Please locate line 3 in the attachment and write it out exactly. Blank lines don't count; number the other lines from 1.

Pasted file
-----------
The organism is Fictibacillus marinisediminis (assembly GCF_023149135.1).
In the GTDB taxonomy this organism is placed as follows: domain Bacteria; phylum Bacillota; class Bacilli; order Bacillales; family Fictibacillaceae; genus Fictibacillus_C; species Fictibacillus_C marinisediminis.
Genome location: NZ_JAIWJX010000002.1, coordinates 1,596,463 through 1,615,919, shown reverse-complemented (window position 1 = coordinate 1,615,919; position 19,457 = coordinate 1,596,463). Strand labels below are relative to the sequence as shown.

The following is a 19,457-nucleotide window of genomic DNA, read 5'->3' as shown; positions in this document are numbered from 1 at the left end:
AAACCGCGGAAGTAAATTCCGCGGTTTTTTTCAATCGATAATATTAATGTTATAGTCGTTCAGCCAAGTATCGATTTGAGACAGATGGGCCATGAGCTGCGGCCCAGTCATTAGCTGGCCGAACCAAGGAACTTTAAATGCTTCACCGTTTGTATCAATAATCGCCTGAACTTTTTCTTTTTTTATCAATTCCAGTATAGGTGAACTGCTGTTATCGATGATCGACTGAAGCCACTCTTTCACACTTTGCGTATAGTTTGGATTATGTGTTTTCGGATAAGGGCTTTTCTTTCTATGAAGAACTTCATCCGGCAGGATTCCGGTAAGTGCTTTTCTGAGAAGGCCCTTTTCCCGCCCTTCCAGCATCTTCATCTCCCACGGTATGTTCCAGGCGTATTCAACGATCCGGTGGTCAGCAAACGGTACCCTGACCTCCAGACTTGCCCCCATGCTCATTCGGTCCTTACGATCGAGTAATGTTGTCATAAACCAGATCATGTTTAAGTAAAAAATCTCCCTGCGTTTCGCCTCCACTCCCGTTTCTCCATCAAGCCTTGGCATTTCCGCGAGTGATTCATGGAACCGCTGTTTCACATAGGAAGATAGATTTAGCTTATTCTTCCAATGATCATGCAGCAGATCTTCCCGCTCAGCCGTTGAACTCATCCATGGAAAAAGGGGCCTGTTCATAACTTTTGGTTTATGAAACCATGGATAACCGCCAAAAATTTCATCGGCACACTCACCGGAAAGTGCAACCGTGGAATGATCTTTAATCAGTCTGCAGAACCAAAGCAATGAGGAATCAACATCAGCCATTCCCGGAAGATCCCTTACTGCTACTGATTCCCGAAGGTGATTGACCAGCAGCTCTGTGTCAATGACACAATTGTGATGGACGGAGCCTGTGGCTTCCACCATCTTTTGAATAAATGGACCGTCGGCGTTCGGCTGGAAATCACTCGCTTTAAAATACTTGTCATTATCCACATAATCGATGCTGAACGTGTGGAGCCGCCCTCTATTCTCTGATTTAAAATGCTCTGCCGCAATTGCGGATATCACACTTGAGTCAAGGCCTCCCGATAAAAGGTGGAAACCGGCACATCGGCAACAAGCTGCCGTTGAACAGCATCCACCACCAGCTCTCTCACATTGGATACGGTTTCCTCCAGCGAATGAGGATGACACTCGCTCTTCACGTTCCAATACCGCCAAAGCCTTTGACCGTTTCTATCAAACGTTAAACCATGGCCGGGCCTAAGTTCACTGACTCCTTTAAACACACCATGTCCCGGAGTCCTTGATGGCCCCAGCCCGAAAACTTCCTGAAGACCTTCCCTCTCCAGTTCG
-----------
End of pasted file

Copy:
Genome location: NZ_JAIWJX010000002.1, coordinates 1,596,463 through 1,615,919, shown reverse-complemented (window position 1 = coordinate 1,615,919; position 19,457 = coordinate 1,596,463). Strand labels below are relative to the sequence as shown.